Following a 12-day academic visit to Queen Mary College in London, Dr Roberto Sussman, a Senior Researcher in Physics from the National University of Mexico (UNAM) pointed out that even all the way back in Mexico, “the positive effects of health policies in the UK endorsing e-cigarettes as a substitute for smoking are widely known.”
However, he added, his experience in London showed him that despite this, there is still a stigma surrounding vaping. “I found it very disappointing that even with vaping being embraced by health authorities, the story is completely different when it comes to perception in public and private social areas, especially indoors.
“I understand that clouds are inconvenient to many non-smokers, but I still felt that permission to vape (whenever granted) was a gracious concession rather than a recognition of the hard, scientific fact that harms from second hand vapor are close to nil,” said Sussman.
More vaping areas are needed
The researcher found that many people in London still associate vaping with smoking, and that although he understands that second hand vapor may annoy non-vapers, e-cigarette users should not be confined to using their safer alternatives in smoking rooms. “Disgust with clouds is an inconvenience, not a health threat. So, why are there not far more vaping lounges or areas in pubs and in airports, for example? Or policies that welcome considerate vaping? Would this not be more consistent with declared public health policies?”
Dr. Sussman thinks that the next step is for authorities to work at changing the public’s thwarted perception towards vaping. “The possibility to eliminate stigma, to be able to socialise comfortably while vaping (rather than being forced outdoors) is essential if a public health policy which encourages harm reduction is to succeed. Telling a smoker “your health will improve, and you will likely live 10 more years” is an abstract proposition because harms from smoking usually take decades to materialise.”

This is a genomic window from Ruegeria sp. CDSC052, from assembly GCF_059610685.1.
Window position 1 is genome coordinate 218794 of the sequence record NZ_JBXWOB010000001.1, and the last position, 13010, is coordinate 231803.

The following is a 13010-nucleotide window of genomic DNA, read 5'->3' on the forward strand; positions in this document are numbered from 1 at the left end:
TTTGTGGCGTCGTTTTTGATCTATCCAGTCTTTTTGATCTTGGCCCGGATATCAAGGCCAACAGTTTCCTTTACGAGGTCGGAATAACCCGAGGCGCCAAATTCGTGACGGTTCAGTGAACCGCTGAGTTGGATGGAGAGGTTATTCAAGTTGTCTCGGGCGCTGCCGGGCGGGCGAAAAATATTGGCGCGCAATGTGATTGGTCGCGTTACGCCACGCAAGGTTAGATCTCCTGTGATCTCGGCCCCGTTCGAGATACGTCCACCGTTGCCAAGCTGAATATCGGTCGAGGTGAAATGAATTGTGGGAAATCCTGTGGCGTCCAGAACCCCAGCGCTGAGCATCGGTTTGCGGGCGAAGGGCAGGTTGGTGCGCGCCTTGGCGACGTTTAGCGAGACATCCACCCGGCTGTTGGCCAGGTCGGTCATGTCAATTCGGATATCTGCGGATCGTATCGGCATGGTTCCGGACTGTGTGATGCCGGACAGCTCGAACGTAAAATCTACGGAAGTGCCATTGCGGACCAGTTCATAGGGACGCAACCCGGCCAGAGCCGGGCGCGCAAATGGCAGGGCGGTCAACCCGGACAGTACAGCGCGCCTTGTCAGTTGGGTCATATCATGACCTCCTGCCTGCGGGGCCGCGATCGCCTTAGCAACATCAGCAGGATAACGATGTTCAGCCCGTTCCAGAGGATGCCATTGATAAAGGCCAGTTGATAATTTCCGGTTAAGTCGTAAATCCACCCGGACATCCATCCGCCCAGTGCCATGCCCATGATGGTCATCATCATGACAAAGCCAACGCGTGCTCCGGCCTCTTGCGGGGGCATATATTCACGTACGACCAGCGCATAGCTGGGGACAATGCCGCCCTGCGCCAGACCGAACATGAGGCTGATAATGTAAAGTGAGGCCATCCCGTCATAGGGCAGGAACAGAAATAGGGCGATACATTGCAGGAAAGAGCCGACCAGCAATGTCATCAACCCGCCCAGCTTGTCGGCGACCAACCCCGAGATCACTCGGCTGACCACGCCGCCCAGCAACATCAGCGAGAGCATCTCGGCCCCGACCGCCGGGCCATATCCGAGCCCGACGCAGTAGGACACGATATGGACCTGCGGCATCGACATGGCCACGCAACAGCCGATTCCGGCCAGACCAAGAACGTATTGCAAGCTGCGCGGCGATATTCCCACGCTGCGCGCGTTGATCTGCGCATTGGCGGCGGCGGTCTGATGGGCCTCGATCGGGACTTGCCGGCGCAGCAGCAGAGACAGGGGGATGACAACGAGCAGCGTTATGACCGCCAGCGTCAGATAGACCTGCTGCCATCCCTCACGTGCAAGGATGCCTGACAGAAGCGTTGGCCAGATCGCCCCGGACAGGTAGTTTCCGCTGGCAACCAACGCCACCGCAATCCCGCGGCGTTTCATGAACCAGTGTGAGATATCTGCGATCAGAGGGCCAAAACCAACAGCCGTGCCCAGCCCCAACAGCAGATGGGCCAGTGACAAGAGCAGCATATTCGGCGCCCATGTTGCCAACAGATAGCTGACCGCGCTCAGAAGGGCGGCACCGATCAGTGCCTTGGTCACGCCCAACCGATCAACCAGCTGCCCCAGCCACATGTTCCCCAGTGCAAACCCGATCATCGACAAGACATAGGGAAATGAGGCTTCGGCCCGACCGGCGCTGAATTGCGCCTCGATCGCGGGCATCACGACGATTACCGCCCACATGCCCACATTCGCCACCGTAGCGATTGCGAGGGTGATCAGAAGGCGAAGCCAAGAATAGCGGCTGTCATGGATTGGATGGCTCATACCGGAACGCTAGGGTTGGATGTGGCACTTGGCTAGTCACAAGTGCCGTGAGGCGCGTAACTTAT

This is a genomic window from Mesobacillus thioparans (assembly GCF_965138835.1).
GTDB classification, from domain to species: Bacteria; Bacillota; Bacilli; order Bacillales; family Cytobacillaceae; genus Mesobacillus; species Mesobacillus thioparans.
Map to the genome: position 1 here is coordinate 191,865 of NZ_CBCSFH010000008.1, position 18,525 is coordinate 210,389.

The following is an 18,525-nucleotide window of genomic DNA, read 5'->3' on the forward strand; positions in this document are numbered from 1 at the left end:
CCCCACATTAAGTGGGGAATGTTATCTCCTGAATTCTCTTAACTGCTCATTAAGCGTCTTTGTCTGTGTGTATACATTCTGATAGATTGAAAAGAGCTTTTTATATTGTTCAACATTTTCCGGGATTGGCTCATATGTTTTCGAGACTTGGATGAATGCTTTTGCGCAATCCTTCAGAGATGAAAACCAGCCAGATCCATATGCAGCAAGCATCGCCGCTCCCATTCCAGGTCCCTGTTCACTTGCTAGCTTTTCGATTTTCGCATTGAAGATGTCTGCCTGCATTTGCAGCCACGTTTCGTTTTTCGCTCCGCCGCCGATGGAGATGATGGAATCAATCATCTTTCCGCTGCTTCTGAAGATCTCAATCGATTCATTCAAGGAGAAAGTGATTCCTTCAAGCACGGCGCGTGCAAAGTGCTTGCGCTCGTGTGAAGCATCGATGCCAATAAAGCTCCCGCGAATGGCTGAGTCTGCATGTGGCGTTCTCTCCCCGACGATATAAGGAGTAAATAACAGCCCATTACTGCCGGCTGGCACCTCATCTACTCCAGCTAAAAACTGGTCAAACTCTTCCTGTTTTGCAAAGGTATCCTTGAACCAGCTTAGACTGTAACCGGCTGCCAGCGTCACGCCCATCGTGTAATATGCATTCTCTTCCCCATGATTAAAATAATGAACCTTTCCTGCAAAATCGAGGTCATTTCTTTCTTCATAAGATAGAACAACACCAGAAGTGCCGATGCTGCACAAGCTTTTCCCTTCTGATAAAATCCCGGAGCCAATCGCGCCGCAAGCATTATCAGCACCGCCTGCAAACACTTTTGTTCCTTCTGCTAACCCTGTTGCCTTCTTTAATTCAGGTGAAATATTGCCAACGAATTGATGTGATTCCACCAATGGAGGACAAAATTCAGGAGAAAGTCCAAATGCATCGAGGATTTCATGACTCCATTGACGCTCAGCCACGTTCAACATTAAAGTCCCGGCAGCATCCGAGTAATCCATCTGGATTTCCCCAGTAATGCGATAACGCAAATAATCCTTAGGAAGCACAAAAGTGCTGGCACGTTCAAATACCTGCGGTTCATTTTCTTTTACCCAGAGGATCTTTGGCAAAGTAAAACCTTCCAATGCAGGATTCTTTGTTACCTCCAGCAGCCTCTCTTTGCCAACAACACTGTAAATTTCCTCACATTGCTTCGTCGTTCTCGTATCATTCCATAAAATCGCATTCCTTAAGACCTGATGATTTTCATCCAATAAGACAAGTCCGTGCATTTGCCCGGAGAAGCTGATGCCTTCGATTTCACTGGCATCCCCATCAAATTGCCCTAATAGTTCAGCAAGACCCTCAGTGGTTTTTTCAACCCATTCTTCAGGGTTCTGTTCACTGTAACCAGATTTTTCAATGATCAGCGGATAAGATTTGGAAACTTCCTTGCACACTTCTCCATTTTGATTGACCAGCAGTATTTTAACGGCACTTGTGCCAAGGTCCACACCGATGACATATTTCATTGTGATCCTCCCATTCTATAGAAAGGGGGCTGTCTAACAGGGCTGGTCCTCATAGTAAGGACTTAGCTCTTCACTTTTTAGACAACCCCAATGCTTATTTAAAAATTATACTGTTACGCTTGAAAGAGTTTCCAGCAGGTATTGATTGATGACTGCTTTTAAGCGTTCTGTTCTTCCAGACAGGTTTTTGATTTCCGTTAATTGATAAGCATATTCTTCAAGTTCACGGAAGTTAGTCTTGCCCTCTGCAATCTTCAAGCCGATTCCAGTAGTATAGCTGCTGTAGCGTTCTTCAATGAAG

“Telling a smoker “you can vape in some comfortable indoor spaces because your vaping poses no risks to bystanders”, is a much better approach which could lead to many more smokers trying e-cigarettes and eventually switching as a result.” he added.
The researcher added that despite the health policies endorsing vaping, he still found many restrictions that cannot “be justified on medical or scientific grounds, and that his impression was that most UK nationals still perceive vaping as a form of smoking. “Also, most people still believe that nicotine is carcinogenic,” he added.
More vaping campaigns are needed
In line with Dr. Sussman’s arguments, the parliamentarians referred to the research available in favour of e-cigarettes whilst emphasizing that there is a consensus amongst several health groups such Public Health England (PHE), and Cancer Research UK (CRUK), that vaping products are significantly safer than regular cigarettes. The report added that despite this, there is a widespread impression amongst the public that the devices are as harmful as combustible cigarettes.
“The positive public health message regarding vaping has up to now been failing to get across to the UK’s remaining 7.6 million smokers. The Public Health England campaign was a welcome change and has had an obvious effect, but it needs to be sustained, not just a one off,” said Chairman of the group, Rugby MP Mark Pawsey at the time.
Read Further: NNA